SEOUL, Korea, Mar 6 (Korea Bizwire) – A while ago the Bank of Korea published a report on people’s tendency toward rarely opening up their wallets for fears of post-retirement livelihood. Then are Korean consumers saving more instead of spending? The reality is savings are falling as much as consumption. What’s going on here?
According to the Bank of Korea and banking industry sources on March 5, a lackluster growth in consumption goes hand in hand with a slow growth pace of savings. Last year, private-sector consumption growth was 1.9 percent from the previous year, much lower than that for the overall economic growth rate of 2.8 percent.
The household net savings rate, which peaked at 24.7 percent in 1988, plunged to the level of 3.4 percent in 2012. This is extremely low comparing to that of Germany and France that mark about 12-13 percent.
This is evident in the household savings deposit volume last year. The balance of savings deposits was 459,743.5 billion won as of the end of 2013, up only 5.5 percent from the previous year. The growth rate of household savings deposit balance was a six-year low.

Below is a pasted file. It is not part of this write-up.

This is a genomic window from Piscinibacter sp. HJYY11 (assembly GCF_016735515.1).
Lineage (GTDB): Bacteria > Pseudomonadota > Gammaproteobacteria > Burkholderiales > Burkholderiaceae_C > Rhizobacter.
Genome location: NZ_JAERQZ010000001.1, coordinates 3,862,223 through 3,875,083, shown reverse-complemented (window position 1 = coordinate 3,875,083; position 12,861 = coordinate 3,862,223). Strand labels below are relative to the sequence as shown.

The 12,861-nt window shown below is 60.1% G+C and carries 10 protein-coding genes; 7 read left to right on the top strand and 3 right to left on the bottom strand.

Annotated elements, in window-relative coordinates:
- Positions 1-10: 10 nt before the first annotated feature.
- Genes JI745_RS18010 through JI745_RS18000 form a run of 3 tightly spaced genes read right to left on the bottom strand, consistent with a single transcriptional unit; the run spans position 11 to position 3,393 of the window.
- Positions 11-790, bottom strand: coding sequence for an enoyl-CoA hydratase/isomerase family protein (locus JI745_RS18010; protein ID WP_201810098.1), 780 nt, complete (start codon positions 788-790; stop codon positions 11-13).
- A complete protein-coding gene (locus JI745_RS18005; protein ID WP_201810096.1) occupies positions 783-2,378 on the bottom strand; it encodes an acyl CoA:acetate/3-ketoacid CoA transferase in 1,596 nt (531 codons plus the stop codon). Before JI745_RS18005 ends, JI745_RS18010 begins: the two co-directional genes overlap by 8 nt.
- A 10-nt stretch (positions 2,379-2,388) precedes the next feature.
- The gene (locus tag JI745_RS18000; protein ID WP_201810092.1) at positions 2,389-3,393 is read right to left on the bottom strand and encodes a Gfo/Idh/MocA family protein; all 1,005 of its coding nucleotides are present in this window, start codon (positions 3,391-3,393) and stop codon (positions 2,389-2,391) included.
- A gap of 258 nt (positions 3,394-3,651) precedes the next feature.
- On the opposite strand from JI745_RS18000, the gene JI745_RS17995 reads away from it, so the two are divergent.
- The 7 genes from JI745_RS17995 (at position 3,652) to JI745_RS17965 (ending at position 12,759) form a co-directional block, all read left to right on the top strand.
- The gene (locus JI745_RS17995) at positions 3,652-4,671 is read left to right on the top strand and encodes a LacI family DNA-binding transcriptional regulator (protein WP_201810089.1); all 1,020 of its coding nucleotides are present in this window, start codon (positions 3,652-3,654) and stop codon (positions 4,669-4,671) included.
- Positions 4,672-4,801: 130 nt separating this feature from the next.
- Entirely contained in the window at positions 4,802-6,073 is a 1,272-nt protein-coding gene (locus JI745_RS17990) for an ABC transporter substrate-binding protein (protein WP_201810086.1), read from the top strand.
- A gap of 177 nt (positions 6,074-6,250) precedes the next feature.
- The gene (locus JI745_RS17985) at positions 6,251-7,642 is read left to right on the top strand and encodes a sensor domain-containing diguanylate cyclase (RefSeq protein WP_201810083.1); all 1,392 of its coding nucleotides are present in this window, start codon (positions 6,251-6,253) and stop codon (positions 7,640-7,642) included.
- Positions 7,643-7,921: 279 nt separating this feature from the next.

Lee Seung-hoon, an analyst with KB Financial Group Management Research Institute, said, “As of the end of last year, the savings deposit balance fell 1.2 percent from a year ago, the first time since 2006. This is probably because people are reluctant to make deposits in savings accounts as the deposit interest rates are low.”
A Bank of Korea official said, “One of the root causes of the 2008 global financial crisis was U.S. household savings rate falling to the level of almost zero. If Korea experiences a similar situation in which savings rate falls too much, it may be vulnerable to a financial crisis or a Japan-like long-term recession. To avoid this from happening, the government needs to create more jobs for low-income families, women, all the while improving income inequality so that people could have more disposable income to save.”